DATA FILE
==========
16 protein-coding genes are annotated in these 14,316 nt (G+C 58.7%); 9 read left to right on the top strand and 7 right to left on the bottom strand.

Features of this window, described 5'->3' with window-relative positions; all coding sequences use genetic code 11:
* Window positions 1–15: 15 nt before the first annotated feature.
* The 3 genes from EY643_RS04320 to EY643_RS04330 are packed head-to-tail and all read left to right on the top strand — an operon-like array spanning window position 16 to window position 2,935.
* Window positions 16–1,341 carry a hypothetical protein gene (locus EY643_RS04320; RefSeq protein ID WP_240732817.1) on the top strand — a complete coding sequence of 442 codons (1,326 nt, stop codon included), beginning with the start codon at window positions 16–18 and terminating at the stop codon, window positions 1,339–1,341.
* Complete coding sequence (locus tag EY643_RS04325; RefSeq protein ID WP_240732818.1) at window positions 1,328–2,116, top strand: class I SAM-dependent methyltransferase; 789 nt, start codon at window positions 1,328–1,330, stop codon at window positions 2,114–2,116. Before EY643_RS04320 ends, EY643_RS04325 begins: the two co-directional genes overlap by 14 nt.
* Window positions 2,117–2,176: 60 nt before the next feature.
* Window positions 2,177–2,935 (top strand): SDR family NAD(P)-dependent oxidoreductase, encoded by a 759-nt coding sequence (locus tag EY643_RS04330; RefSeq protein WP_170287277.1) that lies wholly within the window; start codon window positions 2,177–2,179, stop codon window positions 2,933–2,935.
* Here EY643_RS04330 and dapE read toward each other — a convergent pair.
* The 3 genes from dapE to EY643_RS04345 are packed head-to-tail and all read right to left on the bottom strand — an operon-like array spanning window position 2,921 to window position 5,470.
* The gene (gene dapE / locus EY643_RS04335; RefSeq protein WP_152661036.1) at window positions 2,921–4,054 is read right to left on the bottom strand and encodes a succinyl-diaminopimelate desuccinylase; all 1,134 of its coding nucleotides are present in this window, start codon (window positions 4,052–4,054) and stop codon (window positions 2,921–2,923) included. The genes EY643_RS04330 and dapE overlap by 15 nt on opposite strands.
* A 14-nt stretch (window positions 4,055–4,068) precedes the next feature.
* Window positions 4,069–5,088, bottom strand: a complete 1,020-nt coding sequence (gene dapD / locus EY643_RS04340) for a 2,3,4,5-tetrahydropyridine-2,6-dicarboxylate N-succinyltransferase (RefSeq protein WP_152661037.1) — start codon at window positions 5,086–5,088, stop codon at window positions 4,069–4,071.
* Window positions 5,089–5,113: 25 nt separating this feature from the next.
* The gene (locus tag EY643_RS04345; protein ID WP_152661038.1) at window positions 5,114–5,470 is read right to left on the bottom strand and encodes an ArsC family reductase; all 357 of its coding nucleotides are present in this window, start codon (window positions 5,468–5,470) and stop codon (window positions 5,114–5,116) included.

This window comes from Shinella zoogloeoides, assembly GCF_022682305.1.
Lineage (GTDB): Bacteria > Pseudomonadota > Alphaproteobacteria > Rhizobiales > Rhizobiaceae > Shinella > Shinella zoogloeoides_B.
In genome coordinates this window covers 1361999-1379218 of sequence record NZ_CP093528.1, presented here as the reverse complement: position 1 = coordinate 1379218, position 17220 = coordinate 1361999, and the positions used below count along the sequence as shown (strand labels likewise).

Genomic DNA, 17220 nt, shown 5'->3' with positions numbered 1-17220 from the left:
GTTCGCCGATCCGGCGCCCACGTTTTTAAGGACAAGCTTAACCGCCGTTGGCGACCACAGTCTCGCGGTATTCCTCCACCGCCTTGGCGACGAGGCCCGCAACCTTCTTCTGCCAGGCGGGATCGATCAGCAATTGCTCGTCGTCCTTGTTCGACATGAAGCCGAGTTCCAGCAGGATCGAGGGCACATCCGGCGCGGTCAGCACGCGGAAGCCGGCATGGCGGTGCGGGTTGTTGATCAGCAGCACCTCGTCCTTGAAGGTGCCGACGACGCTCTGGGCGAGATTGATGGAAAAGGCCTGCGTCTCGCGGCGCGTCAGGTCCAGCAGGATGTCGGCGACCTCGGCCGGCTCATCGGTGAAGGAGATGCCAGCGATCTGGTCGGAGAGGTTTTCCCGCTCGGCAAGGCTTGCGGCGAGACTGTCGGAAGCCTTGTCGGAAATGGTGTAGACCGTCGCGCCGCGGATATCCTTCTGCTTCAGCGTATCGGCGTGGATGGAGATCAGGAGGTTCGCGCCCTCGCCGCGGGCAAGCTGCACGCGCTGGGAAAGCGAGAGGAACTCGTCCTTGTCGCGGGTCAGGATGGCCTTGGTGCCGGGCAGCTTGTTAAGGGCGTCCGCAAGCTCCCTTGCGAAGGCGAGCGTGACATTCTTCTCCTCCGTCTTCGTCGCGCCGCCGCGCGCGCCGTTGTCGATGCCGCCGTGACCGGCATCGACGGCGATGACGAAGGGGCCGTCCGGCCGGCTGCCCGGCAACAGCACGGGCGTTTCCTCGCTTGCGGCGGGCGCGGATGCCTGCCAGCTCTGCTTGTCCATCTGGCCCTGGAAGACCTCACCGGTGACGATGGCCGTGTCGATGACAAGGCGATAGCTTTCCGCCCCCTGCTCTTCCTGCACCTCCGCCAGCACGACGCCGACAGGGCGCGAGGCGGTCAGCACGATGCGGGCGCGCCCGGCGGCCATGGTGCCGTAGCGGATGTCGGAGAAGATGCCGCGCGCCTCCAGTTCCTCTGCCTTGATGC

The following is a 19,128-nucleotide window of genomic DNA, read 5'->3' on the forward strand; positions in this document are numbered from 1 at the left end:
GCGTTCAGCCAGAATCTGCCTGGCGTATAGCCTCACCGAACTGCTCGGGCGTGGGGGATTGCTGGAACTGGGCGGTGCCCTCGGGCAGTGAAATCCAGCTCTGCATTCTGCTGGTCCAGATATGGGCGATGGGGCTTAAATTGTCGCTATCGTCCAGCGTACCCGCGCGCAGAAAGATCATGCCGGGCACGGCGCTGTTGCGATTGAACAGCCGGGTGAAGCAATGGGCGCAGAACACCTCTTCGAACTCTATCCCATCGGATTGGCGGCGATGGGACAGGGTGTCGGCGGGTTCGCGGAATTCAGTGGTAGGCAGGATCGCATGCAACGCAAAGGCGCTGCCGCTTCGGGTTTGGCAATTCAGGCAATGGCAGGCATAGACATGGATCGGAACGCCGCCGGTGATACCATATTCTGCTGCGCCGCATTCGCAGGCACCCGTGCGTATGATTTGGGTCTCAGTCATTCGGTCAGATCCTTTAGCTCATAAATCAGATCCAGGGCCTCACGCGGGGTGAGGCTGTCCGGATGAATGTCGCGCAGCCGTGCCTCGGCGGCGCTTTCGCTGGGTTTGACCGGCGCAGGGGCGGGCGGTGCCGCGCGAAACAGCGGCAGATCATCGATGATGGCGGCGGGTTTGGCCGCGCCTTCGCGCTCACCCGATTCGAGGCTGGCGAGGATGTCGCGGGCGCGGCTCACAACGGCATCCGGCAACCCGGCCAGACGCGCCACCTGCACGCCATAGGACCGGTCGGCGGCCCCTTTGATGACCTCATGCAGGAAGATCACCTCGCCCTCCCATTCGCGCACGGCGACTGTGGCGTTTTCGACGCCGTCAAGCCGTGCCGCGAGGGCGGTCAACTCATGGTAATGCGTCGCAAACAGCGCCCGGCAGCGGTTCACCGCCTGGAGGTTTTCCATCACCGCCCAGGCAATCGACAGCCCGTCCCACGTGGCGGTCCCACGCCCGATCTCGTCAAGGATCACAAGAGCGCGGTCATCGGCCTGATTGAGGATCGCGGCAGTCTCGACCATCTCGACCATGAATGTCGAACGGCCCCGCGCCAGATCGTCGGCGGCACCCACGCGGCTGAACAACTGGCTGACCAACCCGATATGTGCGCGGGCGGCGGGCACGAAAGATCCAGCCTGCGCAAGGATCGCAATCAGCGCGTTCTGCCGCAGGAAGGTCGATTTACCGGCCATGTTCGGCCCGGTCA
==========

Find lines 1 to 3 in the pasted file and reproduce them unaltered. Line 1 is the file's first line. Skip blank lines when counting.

16 protein-coding genes are annotated in these 14,316 nt (G+C 58.7%); 9 read left to right on the top strand and 7 right to left on the bottom strand.

Features of this window, described 5'->3' with window-relative positions; all coding sequences use genetic code 11:
* Window positions 1–15: 15 nt before the first annotated feature.